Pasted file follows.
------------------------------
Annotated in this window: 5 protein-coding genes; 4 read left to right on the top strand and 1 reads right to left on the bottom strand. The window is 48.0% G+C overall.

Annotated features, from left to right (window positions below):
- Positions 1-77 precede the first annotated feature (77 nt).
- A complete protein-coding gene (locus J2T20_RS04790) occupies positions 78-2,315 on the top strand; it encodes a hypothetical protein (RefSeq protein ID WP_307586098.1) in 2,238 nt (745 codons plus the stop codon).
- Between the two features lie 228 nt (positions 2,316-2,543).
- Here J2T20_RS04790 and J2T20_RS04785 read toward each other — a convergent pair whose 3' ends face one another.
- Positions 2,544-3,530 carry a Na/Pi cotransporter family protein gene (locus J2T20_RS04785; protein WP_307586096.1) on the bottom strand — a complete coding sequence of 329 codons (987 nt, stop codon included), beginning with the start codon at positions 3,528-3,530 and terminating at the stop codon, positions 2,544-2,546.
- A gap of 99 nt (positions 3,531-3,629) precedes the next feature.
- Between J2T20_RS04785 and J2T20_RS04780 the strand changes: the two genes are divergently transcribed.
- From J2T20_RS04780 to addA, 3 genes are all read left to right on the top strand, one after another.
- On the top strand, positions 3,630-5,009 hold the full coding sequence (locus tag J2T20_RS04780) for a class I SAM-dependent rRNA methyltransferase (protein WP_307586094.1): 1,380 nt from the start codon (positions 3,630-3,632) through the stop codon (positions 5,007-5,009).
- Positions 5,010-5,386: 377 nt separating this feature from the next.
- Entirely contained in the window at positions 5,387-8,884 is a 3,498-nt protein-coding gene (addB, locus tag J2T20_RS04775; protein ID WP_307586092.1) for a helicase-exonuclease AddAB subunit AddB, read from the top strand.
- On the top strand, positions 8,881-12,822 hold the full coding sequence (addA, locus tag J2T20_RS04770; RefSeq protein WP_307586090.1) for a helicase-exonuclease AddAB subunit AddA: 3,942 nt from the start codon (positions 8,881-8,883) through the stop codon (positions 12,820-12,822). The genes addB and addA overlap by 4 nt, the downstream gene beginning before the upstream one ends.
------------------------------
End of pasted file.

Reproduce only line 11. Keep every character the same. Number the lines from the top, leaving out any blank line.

- On the top strand, positions 3,630-5,009 hold the full coding sequence (locus tag J2T20_RS04780) for a class I SAM-dependent rRNA methyltransferase (protein WP_307586094.1): 1,380 nt from the start codon (positions 3,630-3,632) through the stop codon (positions 5,007-5,009).